When large investors buy loan packages from an online lender, they may ask for certain specifications including the credit standing of the borrowers, the timing of the loans, and the attached interest rates.
Monday’s disclosure risks scaring other investors into buying the company’s loans.
“Our faith and confidence are shaken,” said analysts at Stifel Financial who demoted LendingClub shares to “hold” them “to buy” after Mr. Laplanche was ousted.
Mr. Laplanche, 45, founded LendingClub in 2006 after being unhappy with the high interest rates he was paying on his credit card. A competitive sailor, he previously worked at Oracle Corp., which had acquired a software company he co-founded.
The company primarily provides personal loans, up to $ 40,000, helping borrowers pay for everything from weddings to family vacations, though it has recently expanded into products aimed at small businesses.
The company, which made $ 2.8 billion in loans in the first quarter, does not lend money itself but collects fees to connect the parties to the transaction. It has attracted a number of high-level executives to its board, including former Treasury Secretary Larry Summers and Mr. Mack.
Online lenders such as LendingClub are relying on demand from outside investors to fund loans, an appetite that has recently weakened in the industry amid concerns over increasing defaults and market volatility. .
Analysts said company executives may have felt pressured to maintain lending volume in recent months to meet growth targets.
LendingClub shares soared when it went public in December 2014, giving it a market cap of $ 8.5 billion as investors who normally target tech flock in and give the stock a closer value. of a rapidly growing internet company than that of a bank. Mr. Laplanche encouraged this perception, arguing that the company should be compared more to its neighbors in Silicon Valley than to traditional lenders like banks or credit card companies.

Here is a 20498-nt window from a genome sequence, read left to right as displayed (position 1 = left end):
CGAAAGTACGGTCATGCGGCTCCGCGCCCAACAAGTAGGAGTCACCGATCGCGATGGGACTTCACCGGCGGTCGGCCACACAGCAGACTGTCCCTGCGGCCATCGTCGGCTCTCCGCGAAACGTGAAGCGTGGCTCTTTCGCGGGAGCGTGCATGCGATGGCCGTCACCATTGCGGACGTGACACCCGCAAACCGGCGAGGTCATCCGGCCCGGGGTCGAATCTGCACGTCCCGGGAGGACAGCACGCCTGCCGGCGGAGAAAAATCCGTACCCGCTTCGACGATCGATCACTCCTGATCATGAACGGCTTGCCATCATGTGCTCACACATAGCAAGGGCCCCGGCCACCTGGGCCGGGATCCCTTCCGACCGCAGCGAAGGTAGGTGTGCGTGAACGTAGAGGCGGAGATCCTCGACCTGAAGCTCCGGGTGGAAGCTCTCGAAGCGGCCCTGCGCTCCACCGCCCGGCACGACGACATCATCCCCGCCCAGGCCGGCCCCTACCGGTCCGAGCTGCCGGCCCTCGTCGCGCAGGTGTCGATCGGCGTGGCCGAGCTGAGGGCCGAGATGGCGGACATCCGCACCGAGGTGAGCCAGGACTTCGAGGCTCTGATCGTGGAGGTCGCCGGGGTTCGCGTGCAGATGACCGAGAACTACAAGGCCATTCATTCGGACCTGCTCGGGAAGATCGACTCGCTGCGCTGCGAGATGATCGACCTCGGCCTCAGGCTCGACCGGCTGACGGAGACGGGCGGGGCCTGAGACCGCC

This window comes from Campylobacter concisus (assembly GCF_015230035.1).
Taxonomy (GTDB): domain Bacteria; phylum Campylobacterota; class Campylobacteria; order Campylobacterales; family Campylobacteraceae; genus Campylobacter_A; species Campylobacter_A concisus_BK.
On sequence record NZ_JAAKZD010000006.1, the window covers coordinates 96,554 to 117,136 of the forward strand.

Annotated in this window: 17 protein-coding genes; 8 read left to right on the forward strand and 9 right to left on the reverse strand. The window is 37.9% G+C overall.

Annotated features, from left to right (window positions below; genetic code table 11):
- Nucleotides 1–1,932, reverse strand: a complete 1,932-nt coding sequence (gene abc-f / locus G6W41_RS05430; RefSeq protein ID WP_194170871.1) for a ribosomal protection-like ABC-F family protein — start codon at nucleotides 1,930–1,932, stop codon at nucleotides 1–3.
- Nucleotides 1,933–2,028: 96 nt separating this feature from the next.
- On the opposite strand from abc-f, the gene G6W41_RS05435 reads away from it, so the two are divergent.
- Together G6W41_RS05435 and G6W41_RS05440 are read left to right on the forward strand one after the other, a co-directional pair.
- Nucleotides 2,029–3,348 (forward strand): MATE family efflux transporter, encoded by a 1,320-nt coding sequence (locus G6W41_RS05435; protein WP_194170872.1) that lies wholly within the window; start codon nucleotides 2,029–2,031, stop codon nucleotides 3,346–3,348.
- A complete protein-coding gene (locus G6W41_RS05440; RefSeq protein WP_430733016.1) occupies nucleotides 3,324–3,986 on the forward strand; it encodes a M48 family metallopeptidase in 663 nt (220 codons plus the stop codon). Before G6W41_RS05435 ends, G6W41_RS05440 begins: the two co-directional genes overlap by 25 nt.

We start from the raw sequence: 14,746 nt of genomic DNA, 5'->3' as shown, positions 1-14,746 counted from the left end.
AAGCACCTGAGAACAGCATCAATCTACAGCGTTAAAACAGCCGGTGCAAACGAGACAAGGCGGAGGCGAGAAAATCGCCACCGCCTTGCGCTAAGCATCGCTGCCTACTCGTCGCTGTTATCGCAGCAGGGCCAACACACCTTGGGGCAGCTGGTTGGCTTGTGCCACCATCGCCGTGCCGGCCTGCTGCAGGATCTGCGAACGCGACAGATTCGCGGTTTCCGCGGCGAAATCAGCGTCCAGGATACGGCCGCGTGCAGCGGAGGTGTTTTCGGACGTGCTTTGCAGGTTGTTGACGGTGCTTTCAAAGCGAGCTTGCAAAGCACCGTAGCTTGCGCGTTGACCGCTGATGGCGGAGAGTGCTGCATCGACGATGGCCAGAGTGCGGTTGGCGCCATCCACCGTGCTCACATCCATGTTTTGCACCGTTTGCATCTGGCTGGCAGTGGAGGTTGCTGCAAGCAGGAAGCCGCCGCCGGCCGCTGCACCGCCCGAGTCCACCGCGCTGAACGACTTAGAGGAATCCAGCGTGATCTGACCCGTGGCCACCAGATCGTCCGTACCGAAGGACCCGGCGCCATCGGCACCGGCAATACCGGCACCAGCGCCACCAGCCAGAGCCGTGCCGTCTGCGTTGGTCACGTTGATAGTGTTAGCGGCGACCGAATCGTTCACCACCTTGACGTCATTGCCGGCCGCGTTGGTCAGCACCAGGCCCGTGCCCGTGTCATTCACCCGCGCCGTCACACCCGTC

But the company has been supported by the opinion of many investors and analysts that the future will not keep its promises. Its shares have fallen 58% this year and its market cap fell to $ 1.76 billion at the end of the session on Monday.
Other online lending platforms, such as Prosper Marketplace Inc., Avant Inc. and On Deck Capital Inc., have reported either a slowdown in demand for loans from investors or a decline in loan volume this year, as a result. investor skepticism about future returns. on online loans and better opportunities in other bonds. On Deck shares fell 4.1% on Monday.
LendingClub, which said it made a first quarter profit on Monday, said it will not offer financial advice and said its quarterly securities filing will be overdue as it will review its accounts.
Scott Sanborn, who is taking over as interim CEO, said quarterly results show LendingClub’s business was “strong despite the increasingly difficult investor environment.”
For the quarter ended March 31, LendingClub reported a profit of $ 4.1 million, or one penny per share, compared with a loss of $ 6.4 million, or 2 cents per share, a year earlier. Revenue nearly doubled from $ 81.2 million to $ 152.3 million.
—Justin Baer and Aruna Viswanatha contributed to this article.
Write to Peter Rudegeair at [email protected]